With nearly 140,000 employees and an annual order intake in excess of €166 billion euros, European aircraft manufacturer Airbus Group is one corporate example that shows how European banks contribute to prosperity. Harald Wilhelm, Chief Financial Officer of Airbus Group & Airbus, talks about the role of banks in this European corporate success story.
Airbus sells its aircraft across the globe in conditions that can only be described as fiercely competitive. It needs a certain type of bank relation and support, which will most easily and naturally come from a large bank, preferably a European one. The services and products that Airbus is looking for from its banking partner(s) will be much more difficult to obtain or costly if a number of lingering financial reforms are implemented without consideration of the robustness of the present day regulatory structures that confine risk taking in banking in Europe. Among these, the banking structural reforms under discussion, the fundamental review of the trading book that is expected to increase further the capital cost of trading activities and the announced review of the risk weightings and internal modelling for banking more generally. All of which still stand to significantly change what European banks will be able to do and at what price to customers.
Bank Structural Reform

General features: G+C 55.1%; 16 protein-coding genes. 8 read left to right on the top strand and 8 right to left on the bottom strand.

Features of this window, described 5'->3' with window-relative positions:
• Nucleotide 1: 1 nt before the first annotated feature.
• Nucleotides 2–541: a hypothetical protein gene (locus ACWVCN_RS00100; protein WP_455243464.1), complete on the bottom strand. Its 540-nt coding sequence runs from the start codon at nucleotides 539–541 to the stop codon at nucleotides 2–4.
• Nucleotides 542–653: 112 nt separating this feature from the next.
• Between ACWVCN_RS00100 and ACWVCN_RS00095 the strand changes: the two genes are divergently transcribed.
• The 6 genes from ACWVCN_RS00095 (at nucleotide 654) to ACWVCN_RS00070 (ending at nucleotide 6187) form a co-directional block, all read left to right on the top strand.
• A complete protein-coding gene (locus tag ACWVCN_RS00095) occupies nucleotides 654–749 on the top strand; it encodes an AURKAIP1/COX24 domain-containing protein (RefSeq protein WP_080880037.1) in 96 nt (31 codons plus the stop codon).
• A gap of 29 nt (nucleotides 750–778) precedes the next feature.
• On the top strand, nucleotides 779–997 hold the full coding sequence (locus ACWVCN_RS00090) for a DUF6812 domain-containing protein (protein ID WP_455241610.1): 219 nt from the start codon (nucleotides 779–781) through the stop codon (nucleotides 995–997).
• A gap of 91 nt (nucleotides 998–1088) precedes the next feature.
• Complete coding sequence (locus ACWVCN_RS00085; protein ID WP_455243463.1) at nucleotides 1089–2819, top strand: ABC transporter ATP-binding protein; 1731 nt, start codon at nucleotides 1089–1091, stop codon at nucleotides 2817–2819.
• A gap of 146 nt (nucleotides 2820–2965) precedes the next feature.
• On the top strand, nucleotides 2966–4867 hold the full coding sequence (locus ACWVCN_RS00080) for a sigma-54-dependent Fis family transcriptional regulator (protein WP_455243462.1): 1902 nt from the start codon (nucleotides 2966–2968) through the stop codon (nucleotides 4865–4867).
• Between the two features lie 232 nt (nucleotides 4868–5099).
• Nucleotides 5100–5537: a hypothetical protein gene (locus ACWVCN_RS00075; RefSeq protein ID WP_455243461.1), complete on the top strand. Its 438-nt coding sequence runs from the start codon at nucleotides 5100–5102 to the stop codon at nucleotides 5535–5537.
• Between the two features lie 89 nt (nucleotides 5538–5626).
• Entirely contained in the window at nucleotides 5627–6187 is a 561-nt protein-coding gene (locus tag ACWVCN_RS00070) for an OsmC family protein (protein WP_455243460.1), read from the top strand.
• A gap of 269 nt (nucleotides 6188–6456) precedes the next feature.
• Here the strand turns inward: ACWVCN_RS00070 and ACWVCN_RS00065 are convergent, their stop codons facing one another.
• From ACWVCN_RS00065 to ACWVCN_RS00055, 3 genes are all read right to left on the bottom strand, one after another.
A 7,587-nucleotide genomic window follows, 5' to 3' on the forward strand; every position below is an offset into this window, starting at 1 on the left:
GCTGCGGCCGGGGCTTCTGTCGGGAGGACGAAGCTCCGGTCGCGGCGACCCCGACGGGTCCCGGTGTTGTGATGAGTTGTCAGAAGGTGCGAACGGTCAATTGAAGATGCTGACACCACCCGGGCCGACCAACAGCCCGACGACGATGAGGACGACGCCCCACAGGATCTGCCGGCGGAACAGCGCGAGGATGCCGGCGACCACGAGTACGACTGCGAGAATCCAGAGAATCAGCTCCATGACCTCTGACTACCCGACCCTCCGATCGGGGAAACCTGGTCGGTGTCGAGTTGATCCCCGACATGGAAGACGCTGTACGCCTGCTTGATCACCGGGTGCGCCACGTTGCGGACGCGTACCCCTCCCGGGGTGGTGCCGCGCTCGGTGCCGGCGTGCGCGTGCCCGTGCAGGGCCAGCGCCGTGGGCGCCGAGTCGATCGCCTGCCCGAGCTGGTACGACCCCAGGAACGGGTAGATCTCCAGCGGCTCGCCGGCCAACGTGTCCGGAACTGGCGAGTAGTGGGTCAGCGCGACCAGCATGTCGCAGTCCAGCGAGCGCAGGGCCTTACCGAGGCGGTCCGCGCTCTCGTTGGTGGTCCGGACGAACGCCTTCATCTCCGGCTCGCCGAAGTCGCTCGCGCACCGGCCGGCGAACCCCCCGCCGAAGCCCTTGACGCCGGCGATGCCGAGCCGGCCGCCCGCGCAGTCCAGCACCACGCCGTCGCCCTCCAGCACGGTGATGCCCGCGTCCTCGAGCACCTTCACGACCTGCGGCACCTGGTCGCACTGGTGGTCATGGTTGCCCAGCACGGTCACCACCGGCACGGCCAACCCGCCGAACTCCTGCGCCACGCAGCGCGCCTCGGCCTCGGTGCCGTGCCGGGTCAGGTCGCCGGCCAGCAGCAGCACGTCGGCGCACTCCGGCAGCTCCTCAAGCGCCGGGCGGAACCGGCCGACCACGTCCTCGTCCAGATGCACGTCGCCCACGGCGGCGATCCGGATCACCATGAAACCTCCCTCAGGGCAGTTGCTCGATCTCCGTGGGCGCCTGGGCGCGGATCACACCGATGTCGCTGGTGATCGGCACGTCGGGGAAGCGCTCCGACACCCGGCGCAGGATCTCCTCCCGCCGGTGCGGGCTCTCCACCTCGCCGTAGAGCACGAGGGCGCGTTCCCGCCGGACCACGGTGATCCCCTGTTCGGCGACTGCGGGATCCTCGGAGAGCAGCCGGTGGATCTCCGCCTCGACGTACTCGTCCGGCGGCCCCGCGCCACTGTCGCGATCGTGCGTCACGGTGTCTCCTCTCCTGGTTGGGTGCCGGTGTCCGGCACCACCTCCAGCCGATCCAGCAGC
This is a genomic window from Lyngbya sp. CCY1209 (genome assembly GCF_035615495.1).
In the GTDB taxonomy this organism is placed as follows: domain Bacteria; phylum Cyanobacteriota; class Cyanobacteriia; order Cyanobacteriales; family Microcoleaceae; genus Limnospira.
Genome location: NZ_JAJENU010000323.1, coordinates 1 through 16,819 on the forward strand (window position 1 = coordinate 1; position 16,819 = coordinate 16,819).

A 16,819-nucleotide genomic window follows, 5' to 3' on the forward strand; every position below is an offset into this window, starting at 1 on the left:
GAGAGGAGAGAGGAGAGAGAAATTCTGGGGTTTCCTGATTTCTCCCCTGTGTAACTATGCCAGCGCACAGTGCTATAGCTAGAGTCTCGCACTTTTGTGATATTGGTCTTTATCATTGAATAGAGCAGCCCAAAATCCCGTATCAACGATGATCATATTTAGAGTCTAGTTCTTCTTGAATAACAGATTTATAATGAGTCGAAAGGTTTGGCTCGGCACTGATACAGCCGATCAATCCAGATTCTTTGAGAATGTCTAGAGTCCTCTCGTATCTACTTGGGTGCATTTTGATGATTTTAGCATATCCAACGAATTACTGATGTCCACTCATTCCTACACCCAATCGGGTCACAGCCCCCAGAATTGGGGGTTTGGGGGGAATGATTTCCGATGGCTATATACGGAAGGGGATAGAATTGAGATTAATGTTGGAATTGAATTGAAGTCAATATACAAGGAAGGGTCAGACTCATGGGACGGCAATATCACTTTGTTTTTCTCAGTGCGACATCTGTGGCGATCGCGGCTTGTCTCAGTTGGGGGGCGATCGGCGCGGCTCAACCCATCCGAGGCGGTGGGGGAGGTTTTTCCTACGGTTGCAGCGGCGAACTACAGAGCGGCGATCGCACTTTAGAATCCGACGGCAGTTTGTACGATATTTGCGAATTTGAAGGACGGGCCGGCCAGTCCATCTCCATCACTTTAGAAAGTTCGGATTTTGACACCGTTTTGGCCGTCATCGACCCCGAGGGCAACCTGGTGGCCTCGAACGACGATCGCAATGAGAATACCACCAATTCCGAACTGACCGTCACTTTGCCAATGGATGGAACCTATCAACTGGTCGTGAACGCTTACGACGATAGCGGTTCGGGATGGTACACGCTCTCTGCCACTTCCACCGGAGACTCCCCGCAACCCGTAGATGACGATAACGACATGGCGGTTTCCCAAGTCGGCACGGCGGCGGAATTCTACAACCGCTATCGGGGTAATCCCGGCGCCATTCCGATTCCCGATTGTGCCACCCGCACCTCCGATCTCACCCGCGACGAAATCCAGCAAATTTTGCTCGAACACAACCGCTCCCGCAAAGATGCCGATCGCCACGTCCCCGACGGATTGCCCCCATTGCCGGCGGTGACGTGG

The European Banking Federation maintains its concerns with regards to the potential impact and unintended consequences that the EU’s Bank Structural Reform (BSR) initiative will have for liquidity, capital markets and economic growth and jobs.
The EBF urges European Union institutions to substantially amend the BSR proposal so that the European banking sector can remain competitive in a global context, and to take into account the need to apply the subsidiarity principle where appropriate.
As stated repeatedly, policy makers need to reconsider their priorities as Bank Structural Reform could lead to a loss in European investment capacity equal to 5 percent, representing a decline of almost €100 billion in capital expenditure on the long term. Any further reform of the banking sector also needs to take into view the new, significantly different regulatory and economic environment.
Related EBF publications:
– Unintended consequences of structural reform in EU banking, March 2015
– Press release: EBF maintains concerns on Bank Structural Reform, June 2015
– The European Commission’s proposal for a regulation on structural measures
improving the resilience of EU credit institutions: A critical assessment of the
EBF Banking Structural Reform Expert Group, November 2014
– EBF cartoons: